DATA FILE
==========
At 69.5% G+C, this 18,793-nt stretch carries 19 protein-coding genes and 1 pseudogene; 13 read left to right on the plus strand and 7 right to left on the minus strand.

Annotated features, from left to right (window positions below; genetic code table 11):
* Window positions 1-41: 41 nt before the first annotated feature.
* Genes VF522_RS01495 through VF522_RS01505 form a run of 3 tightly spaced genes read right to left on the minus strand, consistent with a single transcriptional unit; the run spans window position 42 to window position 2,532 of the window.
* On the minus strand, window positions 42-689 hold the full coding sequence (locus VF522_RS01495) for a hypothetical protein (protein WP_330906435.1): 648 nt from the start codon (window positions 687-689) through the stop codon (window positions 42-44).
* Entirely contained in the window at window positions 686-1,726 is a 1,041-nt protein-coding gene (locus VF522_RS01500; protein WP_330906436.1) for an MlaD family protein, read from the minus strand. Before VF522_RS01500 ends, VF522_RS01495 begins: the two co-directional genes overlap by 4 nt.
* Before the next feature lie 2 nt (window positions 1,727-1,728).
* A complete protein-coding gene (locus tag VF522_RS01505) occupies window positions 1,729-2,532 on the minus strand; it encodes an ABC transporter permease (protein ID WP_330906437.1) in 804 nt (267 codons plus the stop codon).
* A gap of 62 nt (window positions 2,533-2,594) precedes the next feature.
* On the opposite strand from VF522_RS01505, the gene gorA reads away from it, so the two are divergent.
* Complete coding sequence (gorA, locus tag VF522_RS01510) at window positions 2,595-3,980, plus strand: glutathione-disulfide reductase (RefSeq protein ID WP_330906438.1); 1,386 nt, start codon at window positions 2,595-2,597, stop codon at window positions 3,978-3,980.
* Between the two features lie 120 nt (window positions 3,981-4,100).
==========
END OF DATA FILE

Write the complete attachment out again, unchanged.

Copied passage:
At 69.5% G+C, this 18,793-nt stretch carries 19 protein-coding genes and 1 pseudogene; 13 read left to right on the plus strand and 7 right to left on the minus strand.

Annotated features, from left to right (window positions below; genetic code table 11):
* Window positions 1-41: 41 nt before the first annotated feature.
* Genes VF522_RS01495 through VF522_RS01505 form a run of 3 tightly spaced genes read right to left on the minus strand, consistent with a single transcriptional unit; the run spans window position 42 to window position 2,532 of the window.
* On the minus strand, window positions 42-689 hold the full coding sequence (locus VF522_RS01495) for a hypothetical protein (protein WP_330906435.1): 648 nt from the start codon (window positions 687-689) through the stop codon (window positions 42-44).
* Entirely contained in the window at window positions 686-1,726 is a 1,041-nt protein-coding gene (locus VF522_RS01500; protein WP_330906436.1) for an MlaD family protein, read from the minus strand. Before VF522_RS01500 ends, VF522_RS01495 begins: the two co-directional genes overlap by 4 nt.
* Before the next feature lie 2 nt (window positions 1,727-1,728).
* A complete protein-coding gene (locus tag VF522_RS01505) occupies window positions 1,729-2,532 on the minus strand; it encodes an ABC transporter permease (protein ID WP_330906437.1) in 804 nt (267 codons plus the stop codon).
* A gap of 62 nt (window positions 2,533-2,594) precedes the next feature.
* On the opposite strand from VF522_RS01505, the gene gorA reads away from it, so the two are divergent.
* Complete coding sequence (gorA, locus tag VF522_RS01510) at window positions 2,595-3,980, plus strand: glutathione-disulfide reductase (RefSeq protein ID WP_330906438.1); 1,386 nt, start codon at window positions 2,595-2,597, stop codon at window positions 3,978-3,980.
* Between the two features lie 120 nt (window positions 3,981-4,100).